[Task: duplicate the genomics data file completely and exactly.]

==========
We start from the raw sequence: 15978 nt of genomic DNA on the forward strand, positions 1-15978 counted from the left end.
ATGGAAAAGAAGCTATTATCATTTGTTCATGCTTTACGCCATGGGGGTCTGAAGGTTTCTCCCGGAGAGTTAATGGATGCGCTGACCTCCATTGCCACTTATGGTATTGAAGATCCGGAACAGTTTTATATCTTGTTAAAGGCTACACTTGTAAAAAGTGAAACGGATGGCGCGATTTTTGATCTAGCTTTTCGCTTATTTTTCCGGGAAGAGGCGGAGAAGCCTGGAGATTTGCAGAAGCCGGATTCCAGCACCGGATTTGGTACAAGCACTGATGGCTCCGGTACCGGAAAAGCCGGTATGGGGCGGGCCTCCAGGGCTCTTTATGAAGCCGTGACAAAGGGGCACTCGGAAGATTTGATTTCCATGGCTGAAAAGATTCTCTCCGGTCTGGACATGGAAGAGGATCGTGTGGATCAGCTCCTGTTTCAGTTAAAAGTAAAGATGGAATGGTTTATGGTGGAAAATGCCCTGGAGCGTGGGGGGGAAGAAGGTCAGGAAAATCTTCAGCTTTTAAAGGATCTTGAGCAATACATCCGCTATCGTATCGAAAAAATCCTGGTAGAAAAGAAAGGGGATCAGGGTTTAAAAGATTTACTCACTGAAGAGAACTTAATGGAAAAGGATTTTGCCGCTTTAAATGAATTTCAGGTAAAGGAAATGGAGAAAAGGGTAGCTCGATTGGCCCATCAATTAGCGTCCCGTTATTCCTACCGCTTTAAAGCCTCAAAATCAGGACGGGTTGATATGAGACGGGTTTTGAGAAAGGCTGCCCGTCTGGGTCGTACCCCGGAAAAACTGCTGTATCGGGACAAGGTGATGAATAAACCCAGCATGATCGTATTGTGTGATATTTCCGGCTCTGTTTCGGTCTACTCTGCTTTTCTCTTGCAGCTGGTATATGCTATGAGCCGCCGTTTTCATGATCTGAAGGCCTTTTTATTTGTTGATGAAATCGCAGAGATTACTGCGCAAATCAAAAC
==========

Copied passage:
We start from the raw sequence: 15978 nt of genomic DNA on the forward strand, positions 1-15978 counted from the left end.
ATGGAAAAGAAGCTATTATCATTTGTTCATGCTTTACGCCATGGGGGTCTGAAGGTTTCTCCCGGAGAGTTAATGGATGCGCTGACCTCCATTGCCACTTATGGTATTGAAGATCCGGAACAGTTTTATATCTTGTTAAAGGCTACACTTGTAAAAAGTGAAACGGATGGCGCGATTTTTGATCTAGCTTTTCGCTTATTTTTCCGGGAAGAGGCGGAGAAGCCTGGAGATTTGCAGAAGCCGGATTCCAGCACCGGATTTGGTACAAGCACTGATGGCTCCGGTACCGGAAAAGCCGGTATGGGGCGGGCCTCCAGGGCTCTTTATGAAGCCGTGACAAAGGGGCACTCGGAAGATTTGATTTCCATGGCTGAAAAGATTCTCTCCGGTCTGGACATGGAAGAGGATCGTGTGGATCAGCTCCTGTTTCAGTTAAAAGTAAAGATGGAATGGTTTATGGTGGAAAATGCCCTGGAGCGTGGGGGGGAAGAAGGTCAGGAAAATCTTCAGCTTTTAAAGGATCTTGAGCAATACATCCGCTATCGTATCGAAAAAATCCTGGTAGAAAAGAAAGGGGATCAGGGTTTAAAAGATTTACTCACTGAAGAGAACTTAATGGAAAAGGATTTTGCCGCTTTAAATGAATTTCAGGTAAAGGAAATGGAGAAAAGGGTAGCTCGATTGGCCCATCAATTAGCGTCCCGTTATTCCTACCGCTTTAAAGCCTCAAAATCAGGACGGGTTGATATGAGACGGGTTTTGAGAAAGGCTGCCCGTCTGGGTCGTACCCCGGAAAAACTGCTGTATCGGGACAAGGTGATGAATAAACCCAGCATGATCGTATTGTGTGATATTTCCGGCTCTGTTTCGGTCTACTCTGCTTTTCTCTTGCAGCTGGTATATGCTATGAGCCGCCGTTTTCATGATCTGAAGGCCTTTTTATTTGTTGATGAAATCGCAGAGATTACTGCGCAAATCAAAAC